Although a proclamation of Thanksgiving was issued in 1863 by President Lincoln, it was not until December 26, 1941 that President Franklin D. Roosevelt signed a bill into law making the fourth Thursday of November a national day of Thanksgiving. But long before those dates, Americans had set aside a day in late November to give thanks for a multitude of blessings. The turkey and all the fixings, the visiting, and church attendance that we have come to associate with a modern Thanksgiving were already well established by the time of Federal Era in America, a time that corresponds to the Regency Era in England.
In 1834, the New Hampshire Patriot made note of the approaching holiday: A moderate rise in the price of molasses and spices—the increased demand for laces, ribbons, and dancing pumps—the hurrying of tailors, milliners, and mantua makers—frequent and important consultation of young gentlemen—whispering, flushed faces, and anxious looks among young ladies—and lastly, a string of proclamations announcing the 27th of November as a day of Thanksgiving in New Hampshire, Massachusetts, Connecticut, and Vermont.”** Farmers harvested their pumpkins, gathered their eggs, fatted their pigs, and selected the best turkeys and chickens for slaughter, all in preparation for the biggest holiday of the year.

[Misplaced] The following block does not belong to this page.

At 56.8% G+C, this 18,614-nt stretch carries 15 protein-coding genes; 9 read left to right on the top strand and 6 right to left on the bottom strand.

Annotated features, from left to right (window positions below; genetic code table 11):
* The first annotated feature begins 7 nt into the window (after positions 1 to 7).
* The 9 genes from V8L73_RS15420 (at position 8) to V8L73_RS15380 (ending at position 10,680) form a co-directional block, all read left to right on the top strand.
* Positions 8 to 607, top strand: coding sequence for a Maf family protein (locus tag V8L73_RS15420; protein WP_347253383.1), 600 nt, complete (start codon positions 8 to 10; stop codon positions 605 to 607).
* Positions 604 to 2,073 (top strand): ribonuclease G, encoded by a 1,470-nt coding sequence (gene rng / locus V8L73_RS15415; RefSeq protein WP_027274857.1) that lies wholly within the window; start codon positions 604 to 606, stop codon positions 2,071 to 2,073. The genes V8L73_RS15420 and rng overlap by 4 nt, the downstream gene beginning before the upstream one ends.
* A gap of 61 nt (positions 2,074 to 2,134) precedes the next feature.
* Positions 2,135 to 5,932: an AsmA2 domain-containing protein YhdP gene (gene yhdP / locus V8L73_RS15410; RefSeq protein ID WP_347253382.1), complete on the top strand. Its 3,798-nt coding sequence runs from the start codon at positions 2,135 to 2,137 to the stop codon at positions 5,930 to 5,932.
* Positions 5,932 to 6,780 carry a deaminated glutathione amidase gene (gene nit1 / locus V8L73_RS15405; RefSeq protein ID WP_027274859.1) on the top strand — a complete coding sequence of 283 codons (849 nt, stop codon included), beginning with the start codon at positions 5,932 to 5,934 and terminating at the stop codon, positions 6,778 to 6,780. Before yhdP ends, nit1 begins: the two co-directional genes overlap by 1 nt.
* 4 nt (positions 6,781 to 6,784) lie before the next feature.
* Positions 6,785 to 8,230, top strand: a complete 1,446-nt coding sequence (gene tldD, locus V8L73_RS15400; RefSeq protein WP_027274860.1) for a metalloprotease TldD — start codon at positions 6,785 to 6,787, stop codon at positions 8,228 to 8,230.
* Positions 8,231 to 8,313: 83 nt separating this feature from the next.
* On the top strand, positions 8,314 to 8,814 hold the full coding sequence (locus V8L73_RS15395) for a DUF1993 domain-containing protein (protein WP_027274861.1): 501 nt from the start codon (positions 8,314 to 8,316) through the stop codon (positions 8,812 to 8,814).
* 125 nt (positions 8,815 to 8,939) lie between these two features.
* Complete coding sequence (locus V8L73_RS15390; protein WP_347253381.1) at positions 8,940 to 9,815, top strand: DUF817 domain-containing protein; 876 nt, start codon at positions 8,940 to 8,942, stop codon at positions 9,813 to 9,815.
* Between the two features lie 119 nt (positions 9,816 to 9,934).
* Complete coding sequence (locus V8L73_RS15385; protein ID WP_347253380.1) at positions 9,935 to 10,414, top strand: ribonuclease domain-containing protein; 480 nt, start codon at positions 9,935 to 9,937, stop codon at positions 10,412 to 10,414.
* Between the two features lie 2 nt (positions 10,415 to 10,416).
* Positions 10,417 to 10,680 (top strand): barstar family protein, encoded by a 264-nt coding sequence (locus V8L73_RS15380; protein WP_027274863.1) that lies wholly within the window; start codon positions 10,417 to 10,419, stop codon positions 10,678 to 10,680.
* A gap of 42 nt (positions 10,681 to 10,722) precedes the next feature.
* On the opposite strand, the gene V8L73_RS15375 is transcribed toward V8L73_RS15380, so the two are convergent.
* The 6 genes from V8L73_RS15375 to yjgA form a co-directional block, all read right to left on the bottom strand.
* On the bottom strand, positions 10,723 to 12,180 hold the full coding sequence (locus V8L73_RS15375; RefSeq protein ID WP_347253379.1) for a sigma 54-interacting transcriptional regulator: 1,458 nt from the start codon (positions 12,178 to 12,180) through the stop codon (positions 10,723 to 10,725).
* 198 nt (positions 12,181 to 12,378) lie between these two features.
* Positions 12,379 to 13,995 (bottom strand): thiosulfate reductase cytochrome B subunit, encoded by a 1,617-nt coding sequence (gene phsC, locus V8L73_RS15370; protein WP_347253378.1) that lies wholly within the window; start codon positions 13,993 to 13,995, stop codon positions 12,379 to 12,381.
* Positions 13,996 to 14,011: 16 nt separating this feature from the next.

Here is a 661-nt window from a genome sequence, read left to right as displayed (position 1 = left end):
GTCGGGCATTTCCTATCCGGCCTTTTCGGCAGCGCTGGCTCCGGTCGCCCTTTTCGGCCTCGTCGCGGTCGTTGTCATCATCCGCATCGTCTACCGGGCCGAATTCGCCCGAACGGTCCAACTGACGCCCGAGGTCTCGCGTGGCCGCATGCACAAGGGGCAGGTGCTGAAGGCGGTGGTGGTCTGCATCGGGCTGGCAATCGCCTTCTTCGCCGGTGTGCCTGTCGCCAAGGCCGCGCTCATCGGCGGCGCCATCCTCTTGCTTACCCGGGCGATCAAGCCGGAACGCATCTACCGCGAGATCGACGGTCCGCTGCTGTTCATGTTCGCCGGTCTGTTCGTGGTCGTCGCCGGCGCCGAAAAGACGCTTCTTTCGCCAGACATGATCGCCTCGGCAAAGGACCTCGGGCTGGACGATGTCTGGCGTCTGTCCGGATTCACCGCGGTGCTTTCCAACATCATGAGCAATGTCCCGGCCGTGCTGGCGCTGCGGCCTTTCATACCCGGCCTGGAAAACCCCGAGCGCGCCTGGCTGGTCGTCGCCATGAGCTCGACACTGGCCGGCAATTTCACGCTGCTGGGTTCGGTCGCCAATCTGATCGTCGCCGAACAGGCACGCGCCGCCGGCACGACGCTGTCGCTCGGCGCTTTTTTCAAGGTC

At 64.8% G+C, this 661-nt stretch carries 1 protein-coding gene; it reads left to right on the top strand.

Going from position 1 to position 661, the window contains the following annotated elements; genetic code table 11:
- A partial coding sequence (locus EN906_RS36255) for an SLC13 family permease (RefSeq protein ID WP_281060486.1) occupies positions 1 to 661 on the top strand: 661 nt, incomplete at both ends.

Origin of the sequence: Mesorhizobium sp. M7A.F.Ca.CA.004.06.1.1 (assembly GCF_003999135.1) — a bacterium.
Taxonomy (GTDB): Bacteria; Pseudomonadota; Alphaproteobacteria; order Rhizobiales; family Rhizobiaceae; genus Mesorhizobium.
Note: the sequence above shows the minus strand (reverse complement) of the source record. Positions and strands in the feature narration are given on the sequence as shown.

I recently completed a story at A Happy Assembly, Mr. Darcy in Old New York, where Mr. Darcy, Georgiana, and Mr. Bingley travel to Tarrytown in the Hudson River Valley to visit Charles Bingley’s Uncle Richard, who has been living in America for twenty-five years. Of course, Darcy falls in love with American, Elizabeth Bennet, but a lot of the history of the region, including the Thanksgiving traditions, is included. Here are three excerpts:
After the guests had found the energy to push their chairs away from the table, they would adjourn to the parlor for games and dancing. It was an excellent opportunity for young men and women to flirt or to begin a courtship. Since family and friends would gather on this special day, many chose that date as their wedding day, including Sarah Sullivan and William Mahady, my grandparents, who married on Thanksgiving Day, November 24, 1915.
Hooray for the fun!
Is the pudding done?
Hooray for the pumpkin pie!
Happy Thanksgiving Day!
*This post originally appeared on Austen Authors.
**Our Own Snug Fireside, Images of the New England Home 1760-1860 by Jane C. Nylander, Yale University Press, p. 264.